Immigration Reform 2013: What Republicans Can Learn From Their Canadian Counterparts

In 2006 and 2008, Conservatives, under the leadership of Stephen Harper, won back-to-back minority governments after over a decade of Liberal rule in Canada. 

In both of those elections, the Liberals were successful at painting the Conservatives as “scary” and warned Canadians that Prime Minister Harper would unleash a “hidden agenda” if given the chance. However, after five years of Conservative minority rule, all the opposition parties combined (Liberals, the New Democrats, and the Quebec-based Bloc Quebecois) failed in their “fear-mongering” and Canadians, in 2011, elected a Conservative majority.

A significant factor in the Conservative Party’s electoral success in Canada has been its constant, consistent, and calculated cultivation of the immigrant vote. The Republican Party in the U.S. should take note.

Back in 1993, the former Progressive Conservative Party (PC) was essentially erased from the political landscape, holding on to only two seats after a federal election that led to 13 years of Liberal rule. As the PC party went about re-building and a new, conservative grassroots party called the Reform Party of Canada started to explore how it could continue to build on its largely rural base, a new party was formed. Some PCs slowly joined Reformers under a new party banner named the United Alternative (UA). The UA then became the Canadian Alliance (CA) and, in 2003 (a full ten years after the devastating election loss of 1993), the CA formally merged with the PC Party to form the new Conservative Party of Canada.

Under the new Conservative Party, the grassroots approach of the Reform Party was complemented by the institutional and professional approach that stemmed from the long history of the PC Party. Combined, these two parties began to apply “get out the vote” (GOTV) principles to outreach. In order to get elected, Conservatives could not afford to be exclusive. Many of the former Reform Party members were die-hard social conservatives, whereas many former PC members were “Red Tories,” a term given to more centralist or liberal conservatives. Through the merger process, these two groups agreed to work together. Policy was developed through town hall meetings and election platforms were eventually created. 

But printed policies are one thing. To combat a Liberal Party that was ruthless in branding the Conservative Party as an “anti-immigrant, rural white man’s party,” the Conservatives began to build ties with diverse ethnic and religious communities across Canada. 

After winning a minority government in 2006, the Conservatives were finally given a chance to prove themselves as responsible, inclusive stewards of Canada. By 2007, Jason Kenney (an original Reform Party Member of Parliament and former President of the Canadian Taxpayers Federation) had become Secretary of State for Multiculturalism and Canadian Identity and since then, has served in one capacity or another as the Prime Minister’s lead on ethnic outreach and immigration.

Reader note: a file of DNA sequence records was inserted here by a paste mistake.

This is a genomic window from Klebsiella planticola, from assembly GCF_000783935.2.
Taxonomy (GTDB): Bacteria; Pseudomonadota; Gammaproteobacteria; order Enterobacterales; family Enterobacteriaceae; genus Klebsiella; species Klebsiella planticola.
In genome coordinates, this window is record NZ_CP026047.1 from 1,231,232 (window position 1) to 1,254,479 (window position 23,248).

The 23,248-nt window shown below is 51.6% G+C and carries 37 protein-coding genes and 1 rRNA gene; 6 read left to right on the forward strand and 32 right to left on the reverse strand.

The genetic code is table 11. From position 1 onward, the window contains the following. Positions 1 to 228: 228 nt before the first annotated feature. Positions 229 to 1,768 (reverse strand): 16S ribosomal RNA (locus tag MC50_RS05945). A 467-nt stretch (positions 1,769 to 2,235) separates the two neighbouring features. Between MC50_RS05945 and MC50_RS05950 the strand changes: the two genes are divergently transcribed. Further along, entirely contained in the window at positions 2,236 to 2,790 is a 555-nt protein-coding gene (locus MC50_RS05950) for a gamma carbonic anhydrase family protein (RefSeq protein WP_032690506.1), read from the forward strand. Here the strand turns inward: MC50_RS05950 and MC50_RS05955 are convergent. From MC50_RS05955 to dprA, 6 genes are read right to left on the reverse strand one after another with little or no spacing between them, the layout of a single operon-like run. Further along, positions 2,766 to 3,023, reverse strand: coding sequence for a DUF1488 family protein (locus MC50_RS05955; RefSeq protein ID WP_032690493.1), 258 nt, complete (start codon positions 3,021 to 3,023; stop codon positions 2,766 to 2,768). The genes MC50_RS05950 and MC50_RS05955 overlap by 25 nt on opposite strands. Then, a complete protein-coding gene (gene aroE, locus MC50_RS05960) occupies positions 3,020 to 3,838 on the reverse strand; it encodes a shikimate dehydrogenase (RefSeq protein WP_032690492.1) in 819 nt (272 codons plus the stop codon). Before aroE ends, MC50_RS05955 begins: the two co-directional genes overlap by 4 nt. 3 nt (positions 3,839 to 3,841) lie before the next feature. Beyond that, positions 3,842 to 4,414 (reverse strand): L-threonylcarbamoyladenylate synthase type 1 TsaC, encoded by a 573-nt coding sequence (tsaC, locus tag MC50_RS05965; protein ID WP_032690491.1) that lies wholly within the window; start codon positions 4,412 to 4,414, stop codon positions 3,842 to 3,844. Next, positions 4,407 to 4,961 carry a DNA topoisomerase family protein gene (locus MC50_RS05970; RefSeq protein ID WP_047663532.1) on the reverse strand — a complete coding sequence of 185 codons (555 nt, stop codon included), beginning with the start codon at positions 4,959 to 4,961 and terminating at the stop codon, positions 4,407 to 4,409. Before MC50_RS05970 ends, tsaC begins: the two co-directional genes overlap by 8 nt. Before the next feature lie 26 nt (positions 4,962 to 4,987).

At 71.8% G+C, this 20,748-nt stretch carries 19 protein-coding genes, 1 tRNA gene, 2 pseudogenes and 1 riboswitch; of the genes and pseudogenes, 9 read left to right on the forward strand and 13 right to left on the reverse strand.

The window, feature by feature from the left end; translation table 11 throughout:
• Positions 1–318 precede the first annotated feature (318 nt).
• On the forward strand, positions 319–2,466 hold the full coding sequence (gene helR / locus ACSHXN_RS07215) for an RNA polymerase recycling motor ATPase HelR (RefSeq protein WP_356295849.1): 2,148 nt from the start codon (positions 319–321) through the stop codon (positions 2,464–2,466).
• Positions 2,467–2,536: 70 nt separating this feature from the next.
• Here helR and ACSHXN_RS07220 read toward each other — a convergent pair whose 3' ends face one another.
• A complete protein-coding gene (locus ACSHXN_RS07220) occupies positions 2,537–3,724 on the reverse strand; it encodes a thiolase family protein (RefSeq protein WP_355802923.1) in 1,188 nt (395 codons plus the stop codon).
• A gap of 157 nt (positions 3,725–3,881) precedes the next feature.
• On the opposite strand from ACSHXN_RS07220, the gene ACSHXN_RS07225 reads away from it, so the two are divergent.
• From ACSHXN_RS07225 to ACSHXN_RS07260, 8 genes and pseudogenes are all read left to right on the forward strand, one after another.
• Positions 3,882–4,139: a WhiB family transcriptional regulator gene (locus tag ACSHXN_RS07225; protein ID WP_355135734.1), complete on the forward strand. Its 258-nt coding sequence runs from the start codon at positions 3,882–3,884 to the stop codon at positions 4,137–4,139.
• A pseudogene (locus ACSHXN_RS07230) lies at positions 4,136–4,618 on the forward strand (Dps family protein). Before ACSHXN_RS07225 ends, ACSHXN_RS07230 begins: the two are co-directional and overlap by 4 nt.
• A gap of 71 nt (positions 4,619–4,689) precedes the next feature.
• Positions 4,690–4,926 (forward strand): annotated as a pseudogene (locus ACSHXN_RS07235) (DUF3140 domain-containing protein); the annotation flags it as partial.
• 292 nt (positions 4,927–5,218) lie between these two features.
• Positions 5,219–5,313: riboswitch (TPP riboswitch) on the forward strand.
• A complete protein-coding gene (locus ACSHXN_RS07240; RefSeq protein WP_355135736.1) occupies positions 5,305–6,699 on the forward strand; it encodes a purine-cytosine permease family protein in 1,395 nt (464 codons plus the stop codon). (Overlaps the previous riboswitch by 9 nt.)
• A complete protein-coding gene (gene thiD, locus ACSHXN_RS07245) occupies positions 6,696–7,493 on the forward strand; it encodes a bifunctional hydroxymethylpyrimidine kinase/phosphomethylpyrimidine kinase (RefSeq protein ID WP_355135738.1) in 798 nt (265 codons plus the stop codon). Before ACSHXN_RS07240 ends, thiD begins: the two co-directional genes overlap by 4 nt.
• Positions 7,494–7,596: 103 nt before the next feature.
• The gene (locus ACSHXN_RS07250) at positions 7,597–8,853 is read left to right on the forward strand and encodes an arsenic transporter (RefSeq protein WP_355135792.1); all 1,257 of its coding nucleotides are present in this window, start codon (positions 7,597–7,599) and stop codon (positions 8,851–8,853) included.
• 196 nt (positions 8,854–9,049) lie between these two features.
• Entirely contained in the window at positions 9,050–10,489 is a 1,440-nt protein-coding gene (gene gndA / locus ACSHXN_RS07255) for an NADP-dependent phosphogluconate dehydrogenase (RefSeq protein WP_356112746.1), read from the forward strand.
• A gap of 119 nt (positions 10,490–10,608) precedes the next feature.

Today, Jason Kenney serves as Canada’s Minister of Citizenship, Immigration and Multiculturalism and has almost single handedly re-defined the Conservative Party as an immigrant-friendly, pro-diversity party, effectively stealing that identity from the Liberals.  Essentially, under Prime Minister Harper, the Conservative Party is becoming Canada’s “natural governing party,” a term long associated with the Liberal Party.

As in the U.S., Canada’s population is only growing thanks to immigration. Welcoming new Canadians who chose to build a better, more prosperous life is the key to winning elections. In fact, Canada has welcomed over 2 million immigrants since the Conservatives became the governing party and their continued courtship by Conservatives is likely to be rewarded in the next election. Minister Kenney is not just kowtowing to immigrants. He has spent his political life observing how these new Canadians live their lives. Arguing that “they are the personification of Margaret Thatcher's aspirational class. They're all about a massive work ethic,”he fully understands that they already share the conservative work ethic and ideal of building better communities for their children.

Because of the make up of congressional districts, U.S. Republicans may be successful at holding on to the House of Representatives for the foreseeable future. But as far as winning the Senate or, ultimately, the White House, they need to be able to win entire states – and have policies that are far more inclusive to a much more diverse audience than previously needed to win. If Republicans do not act now, the Democrats will assume the title of “the natural governing party” and it will take the Republicans, like the Conservatives in Canada, well over a dozen years to rebuild and re-brand. 

Republicans simply cannot afford to argue amongst each other over who will build a bigger fence or who will deport illegal immigrants faster. While stronger, more clearly enforced immigration policies are certainly essential, Republicans need to remember and recognize that America was built by newcomers. They can start with inclusive language, but they need to act on a comprehensive, grassroots approach designed to listen to, and welcome in, first generation immigrants into the Republican Party.

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Katie Robinette

Katie W. Robinette got her start in US politics in 1999 in Iowa volunteering on then-Gov. Bush’s Presidential campaign. Since then, she has served on Republican campaigns in 10 states – always in a volunteer capacity. She has also worked on many dozens of political campaigns in Canada. In her professional life, she works at an Executive Search firm in Toronto, Canada.

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